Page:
Fifty years ago in Redwood, Calif., Karsten Solheim, an engineer working for General Electric, had a problem with his putting. So the man who designed the rabbit-ears antenna for televisions designed and built a putter for himself. It was unlike anything else on the market. After patenting his ideas, the Ping by Karsten 1A putter was born.
Seven years later, after having moved to Scottsdale, Ariz., Solheim had an inspiration for a putter with a design than has become iconic. He scribbled a rough drawing on a record sleeve of a putter with weight in the heel and toe areas and a milled area directly behind the center. A year later, in 1967, the Ping Anser putter was released (photo), and its classic shape has inspired scores of putters used by millions of golfers around the world.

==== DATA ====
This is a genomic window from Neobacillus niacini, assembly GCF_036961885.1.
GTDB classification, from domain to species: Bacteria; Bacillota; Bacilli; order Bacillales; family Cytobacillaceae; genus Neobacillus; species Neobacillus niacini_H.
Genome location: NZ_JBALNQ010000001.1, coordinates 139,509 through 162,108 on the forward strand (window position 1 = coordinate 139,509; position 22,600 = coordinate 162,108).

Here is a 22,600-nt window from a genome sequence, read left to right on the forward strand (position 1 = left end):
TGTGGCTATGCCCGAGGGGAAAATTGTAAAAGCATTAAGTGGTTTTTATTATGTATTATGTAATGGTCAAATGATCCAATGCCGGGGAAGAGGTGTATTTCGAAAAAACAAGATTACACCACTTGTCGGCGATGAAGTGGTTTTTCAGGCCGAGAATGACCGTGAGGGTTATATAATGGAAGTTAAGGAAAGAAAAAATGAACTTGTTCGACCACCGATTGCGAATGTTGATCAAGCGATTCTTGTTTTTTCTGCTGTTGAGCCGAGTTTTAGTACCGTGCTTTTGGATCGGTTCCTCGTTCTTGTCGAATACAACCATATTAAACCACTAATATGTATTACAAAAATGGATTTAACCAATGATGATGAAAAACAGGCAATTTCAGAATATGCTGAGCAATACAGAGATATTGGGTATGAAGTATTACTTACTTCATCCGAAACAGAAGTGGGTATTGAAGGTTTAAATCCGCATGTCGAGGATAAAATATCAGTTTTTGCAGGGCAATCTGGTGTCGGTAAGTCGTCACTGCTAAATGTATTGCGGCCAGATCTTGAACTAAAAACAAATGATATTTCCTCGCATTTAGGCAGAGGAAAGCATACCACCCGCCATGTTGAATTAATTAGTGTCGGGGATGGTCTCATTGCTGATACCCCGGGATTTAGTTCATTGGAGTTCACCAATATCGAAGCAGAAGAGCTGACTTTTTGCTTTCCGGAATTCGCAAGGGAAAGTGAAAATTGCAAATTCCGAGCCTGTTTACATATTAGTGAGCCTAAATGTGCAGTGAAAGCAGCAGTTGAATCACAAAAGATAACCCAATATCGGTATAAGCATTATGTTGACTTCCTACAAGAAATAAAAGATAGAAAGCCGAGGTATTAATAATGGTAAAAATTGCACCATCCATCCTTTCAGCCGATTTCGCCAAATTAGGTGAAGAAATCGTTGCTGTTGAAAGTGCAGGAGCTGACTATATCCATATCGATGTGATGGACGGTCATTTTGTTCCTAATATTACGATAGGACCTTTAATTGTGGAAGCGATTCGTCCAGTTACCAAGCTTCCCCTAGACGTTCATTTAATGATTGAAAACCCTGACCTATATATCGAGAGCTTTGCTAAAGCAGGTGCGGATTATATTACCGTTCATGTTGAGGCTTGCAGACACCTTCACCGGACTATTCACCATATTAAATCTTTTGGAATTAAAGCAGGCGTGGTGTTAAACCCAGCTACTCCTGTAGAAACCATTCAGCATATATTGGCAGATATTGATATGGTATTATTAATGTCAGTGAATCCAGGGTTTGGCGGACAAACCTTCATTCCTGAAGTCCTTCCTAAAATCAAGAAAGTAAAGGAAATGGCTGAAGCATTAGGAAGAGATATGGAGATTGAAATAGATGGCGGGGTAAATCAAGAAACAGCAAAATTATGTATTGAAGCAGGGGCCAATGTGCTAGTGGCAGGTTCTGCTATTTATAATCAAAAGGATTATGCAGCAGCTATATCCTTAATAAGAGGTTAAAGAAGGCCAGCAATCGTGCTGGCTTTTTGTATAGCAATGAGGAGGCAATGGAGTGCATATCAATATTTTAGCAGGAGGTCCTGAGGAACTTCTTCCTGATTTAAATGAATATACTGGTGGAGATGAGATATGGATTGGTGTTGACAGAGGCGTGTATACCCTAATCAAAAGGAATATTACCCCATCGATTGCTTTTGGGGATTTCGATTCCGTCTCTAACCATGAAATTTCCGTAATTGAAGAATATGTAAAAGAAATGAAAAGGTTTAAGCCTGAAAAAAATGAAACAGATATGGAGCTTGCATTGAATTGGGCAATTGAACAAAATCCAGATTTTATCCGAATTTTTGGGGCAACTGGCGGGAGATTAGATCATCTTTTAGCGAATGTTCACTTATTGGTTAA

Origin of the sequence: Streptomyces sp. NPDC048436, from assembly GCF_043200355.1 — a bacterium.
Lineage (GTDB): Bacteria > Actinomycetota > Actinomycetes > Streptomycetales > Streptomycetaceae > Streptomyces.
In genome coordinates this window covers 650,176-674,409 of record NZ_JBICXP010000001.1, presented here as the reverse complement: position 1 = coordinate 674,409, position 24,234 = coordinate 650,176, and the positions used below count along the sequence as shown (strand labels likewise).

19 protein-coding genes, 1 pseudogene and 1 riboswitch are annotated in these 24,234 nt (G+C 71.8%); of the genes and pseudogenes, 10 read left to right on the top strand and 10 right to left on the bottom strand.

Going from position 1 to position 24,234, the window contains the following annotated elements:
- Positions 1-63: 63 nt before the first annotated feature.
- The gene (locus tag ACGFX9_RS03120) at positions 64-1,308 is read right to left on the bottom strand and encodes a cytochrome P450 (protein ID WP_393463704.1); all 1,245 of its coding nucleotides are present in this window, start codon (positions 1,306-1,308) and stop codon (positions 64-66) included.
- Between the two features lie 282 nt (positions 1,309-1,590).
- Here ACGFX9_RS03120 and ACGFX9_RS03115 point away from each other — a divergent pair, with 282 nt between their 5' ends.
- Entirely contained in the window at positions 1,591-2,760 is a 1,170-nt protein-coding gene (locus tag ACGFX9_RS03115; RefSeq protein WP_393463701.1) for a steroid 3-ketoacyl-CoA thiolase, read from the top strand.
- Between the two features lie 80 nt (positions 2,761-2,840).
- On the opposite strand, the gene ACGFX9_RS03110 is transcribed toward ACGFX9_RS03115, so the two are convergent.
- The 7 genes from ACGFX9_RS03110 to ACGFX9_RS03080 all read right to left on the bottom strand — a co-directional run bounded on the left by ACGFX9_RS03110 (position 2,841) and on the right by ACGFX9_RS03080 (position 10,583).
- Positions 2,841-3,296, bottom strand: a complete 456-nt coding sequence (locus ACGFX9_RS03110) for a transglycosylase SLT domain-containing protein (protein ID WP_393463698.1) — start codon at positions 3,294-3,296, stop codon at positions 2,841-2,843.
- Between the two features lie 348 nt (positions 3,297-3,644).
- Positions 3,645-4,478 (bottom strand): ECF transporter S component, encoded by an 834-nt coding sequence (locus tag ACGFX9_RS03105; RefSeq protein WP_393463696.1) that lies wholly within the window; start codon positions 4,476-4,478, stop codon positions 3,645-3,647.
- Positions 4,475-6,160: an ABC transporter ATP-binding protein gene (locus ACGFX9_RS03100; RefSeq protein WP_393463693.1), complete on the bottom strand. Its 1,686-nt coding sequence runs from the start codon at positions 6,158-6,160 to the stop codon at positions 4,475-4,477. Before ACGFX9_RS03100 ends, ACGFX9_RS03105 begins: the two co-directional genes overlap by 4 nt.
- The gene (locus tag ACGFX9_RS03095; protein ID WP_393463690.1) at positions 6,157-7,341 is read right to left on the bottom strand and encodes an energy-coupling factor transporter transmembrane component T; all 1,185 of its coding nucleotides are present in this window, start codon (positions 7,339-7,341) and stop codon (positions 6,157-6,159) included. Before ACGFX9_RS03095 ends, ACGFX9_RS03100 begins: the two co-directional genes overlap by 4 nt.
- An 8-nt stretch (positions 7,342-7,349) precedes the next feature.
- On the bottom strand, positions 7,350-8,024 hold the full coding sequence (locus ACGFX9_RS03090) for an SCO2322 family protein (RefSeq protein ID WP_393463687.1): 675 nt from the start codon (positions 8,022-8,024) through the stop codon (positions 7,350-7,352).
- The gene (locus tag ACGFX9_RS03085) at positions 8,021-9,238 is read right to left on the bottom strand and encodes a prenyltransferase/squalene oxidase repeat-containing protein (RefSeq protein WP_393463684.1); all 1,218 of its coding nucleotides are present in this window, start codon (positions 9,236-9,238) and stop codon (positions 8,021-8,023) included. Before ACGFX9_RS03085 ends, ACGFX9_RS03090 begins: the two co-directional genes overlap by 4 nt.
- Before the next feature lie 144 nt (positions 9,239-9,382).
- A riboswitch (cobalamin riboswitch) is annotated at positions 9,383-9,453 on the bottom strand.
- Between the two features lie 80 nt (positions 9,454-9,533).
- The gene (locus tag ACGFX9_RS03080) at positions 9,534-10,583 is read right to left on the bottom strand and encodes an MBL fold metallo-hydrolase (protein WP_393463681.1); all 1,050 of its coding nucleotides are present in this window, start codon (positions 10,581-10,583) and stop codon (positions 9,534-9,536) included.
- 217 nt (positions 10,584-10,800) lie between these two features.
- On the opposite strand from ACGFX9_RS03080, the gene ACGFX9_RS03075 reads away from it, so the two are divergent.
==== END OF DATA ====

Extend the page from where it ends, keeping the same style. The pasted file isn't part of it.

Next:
Today, Ping Golf makes drivers, fairway woods, hybrids, irons, wedges and putters. The company is headquartered in Scottsdale and employs almost 1,000 people.
To see some rare photos of Solheim and his creations, check out this gallery. Click here to see a video of Solheim explaining his 1A putter in a video shot in 1989.